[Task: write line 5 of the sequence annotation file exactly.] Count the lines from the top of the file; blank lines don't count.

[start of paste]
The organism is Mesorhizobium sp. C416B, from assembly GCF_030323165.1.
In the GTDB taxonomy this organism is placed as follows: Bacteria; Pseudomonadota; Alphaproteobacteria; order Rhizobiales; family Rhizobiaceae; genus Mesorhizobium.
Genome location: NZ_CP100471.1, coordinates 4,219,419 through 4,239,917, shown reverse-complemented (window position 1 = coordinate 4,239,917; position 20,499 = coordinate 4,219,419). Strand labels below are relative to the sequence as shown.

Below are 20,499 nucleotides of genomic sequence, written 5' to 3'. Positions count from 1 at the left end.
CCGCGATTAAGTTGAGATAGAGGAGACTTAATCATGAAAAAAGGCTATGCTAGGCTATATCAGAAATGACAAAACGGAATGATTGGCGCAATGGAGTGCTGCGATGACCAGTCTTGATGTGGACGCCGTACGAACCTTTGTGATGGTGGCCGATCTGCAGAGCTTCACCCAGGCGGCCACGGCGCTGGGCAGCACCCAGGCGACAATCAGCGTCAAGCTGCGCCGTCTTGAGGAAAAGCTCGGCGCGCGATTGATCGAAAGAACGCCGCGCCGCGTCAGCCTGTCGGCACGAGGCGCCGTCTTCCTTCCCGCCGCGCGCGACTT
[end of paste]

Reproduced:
CCGCGATTAAGTTGAGATAGAGGAGACTTAATCATGAAAAAAGGCTATGCTAGGCTATATCAGAAATGACAAAACGGAATGATTGGCGCAATGGAGTGCTGCGATGACCAGTCTTGATGTGGACGCCGTACGAACCTTTGTGATGGTGGCCGATCTGCAGAGCTTCACCCAGGCGGCCACGGCGCTGGGCAGCACCCAGGCGACAATCAGCGTCAAGCTGCGCCGTCTTGAGGAAAAGCTCGGCGCGCGATTGATCGAAAGAACGCCGCGCCGCGTCAGCCTGTCGGCACGAGGCGCCGTCTTCCTTCCCGCCGCGCGCGACTT